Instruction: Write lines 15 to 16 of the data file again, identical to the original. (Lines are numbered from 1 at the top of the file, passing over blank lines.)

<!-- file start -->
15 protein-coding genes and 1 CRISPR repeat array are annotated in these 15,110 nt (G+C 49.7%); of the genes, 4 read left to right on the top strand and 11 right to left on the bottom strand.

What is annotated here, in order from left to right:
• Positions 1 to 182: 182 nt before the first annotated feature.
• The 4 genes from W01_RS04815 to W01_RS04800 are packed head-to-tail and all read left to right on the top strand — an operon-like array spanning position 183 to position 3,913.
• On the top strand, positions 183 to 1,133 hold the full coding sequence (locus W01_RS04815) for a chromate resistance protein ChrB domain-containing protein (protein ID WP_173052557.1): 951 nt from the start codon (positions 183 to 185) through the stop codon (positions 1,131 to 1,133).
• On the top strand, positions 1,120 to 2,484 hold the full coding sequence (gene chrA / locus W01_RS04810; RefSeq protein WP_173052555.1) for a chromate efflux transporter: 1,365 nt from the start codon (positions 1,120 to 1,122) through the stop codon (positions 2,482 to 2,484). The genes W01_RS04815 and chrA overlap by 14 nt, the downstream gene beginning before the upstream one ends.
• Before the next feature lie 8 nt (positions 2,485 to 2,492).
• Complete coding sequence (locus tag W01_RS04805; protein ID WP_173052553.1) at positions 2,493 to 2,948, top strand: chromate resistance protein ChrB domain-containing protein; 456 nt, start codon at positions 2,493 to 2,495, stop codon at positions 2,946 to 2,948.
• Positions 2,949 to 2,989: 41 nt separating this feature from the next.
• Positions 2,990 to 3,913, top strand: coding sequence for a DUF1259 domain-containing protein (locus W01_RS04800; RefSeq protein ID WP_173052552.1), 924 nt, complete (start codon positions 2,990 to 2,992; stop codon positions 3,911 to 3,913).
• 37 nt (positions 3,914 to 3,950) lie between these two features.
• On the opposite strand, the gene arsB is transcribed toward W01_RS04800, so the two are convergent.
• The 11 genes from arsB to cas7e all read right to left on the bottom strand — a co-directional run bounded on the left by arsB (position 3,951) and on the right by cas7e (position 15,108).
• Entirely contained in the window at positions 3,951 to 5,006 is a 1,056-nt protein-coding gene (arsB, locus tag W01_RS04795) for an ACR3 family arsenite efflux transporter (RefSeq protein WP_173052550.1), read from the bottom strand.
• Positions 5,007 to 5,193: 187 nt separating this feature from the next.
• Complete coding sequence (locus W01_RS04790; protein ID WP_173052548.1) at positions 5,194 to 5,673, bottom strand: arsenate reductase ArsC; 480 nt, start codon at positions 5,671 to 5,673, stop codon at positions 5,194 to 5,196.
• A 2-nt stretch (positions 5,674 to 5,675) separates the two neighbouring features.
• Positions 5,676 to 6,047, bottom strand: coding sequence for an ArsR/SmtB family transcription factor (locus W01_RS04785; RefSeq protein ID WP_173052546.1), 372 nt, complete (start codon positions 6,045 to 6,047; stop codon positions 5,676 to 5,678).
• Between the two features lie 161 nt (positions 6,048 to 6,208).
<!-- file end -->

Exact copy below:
• Positions 5,007 to 5,193: 187 nt separating this feature from the next.
• Complete coding sequence (locus W01_RS04790; protein ID WP_173052548.1) at positions 5,194 to 5,673, bottom strand: arsenate reductase ArsC; 480 nt, start codon at positions 5,671 to 5,673, stop codon at positions 5,194 to 5,196.